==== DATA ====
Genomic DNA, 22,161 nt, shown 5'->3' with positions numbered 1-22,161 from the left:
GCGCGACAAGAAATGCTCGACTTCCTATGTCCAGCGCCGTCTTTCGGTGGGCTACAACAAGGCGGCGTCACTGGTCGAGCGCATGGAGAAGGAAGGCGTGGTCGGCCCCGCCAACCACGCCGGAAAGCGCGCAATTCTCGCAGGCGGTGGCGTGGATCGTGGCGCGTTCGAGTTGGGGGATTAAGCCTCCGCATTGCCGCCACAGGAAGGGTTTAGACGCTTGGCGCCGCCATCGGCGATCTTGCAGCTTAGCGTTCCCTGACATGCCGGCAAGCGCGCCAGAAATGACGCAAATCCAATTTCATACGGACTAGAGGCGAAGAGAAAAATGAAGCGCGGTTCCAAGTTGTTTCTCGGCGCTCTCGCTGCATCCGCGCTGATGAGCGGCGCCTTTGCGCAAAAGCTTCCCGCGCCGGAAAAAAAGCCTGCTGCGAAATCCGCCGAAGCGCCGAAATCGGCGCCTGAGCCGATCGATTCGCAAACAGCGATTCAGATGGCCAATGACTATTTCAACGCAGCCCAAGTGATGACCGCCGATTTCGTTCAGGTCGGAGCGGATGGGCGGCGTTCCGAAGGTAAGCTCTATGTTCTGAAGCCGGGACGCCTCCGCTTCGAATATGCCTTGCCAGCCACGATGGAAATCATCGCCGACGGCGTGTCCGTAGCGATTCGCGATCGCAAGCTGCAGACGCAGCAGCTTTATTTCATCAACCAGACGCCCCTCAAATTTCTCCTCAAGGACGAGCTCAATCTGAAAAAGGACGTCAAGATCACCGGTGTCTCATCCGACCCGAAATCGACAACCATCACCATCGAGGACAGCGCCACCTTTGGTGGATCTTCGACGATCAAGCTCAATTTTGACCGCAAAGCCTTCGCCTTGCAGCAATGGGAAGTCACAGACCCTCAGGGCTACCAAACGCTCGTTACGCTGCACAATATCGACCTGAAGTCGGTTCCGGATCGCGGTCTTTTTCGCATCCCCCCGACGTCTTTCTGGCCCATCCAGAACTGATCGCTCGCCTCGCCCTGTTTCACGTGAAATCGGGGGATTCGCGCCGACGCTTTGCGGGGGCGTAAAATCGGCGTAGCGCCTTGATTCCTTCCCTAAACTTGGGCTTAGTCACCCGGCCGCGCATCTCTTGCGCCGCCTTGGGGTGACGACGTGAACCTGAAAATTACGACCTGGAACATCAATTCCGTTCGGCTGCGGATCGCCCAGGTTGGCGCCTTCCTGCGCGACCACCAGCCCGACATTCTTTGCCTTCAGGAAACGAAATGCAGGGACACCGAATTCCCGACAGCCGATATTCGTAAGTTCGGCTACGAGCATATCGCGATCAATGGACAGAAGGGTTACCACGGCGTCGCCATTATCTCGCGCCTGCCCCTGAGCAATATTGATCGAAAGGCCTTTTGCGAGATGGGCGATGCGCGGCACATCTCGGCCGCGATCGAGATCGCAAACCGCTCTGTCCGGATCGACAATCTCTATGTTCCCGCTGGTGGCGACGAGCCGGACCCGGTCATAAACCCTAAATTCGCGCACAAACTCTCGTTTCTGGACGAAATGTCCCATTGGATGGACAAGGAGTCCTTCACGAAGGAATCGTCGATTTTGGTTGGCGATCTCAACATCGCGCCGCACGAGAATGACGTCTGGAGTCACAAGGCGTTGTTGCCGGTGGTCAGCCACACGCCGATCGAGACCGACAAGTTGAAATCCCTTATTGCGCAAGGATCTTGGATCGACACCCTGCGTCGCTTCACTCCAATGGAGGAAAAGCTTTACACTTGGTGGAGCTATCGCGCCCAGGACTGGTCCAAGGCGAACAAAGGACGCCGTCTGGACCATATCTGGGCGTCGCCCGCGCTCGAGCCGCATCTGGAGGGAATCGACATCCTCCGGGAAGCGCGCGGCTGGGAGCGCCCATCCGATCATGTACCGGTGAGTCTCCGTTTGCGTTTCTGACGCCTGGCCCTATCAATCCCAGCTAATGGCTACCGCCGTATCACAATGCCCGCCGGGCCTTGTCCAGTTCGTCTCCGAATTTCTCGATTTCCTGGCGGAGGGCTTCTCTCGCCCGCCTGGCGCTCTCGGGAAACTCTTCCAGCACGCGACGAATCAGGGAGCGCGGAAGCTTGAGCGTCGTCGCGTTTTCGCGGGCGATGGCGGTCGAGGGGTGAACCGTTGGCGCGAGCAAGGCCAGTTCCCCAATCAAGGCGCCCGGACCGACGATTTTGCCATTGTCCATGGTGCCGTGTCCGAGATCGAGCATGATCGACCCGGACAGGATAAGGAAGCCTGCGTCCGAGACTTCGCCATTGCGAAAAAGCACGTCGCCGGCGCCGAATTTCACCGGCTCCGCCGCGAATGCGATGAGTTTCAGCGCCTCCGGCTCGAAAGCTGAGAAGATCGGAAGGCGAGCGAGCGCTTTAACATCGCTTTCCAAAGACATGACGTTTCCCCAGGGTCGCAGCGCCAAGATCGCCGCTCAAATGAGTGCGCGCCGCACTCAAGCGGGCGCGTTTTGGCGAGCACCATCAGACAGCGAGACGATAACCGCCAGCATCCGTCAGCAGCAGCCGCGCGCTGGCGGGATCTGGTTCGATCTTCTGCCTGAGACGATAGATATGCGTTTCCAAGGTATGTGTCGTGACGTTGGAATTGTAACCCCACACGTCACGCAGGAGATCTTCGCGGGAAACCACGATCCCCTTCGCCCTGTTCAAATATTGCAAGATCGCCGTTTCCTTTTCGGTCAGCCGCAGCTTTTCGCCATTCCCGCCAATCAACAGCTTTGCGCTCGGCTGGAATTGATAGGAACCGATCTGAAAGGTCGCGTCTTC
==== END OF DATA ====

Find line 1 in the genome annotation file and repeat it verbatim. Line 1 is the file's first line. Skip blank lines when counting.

Genomic DNA, 22,161 nt, shown 5'->3' with positions numbered 1-22,161 from the left: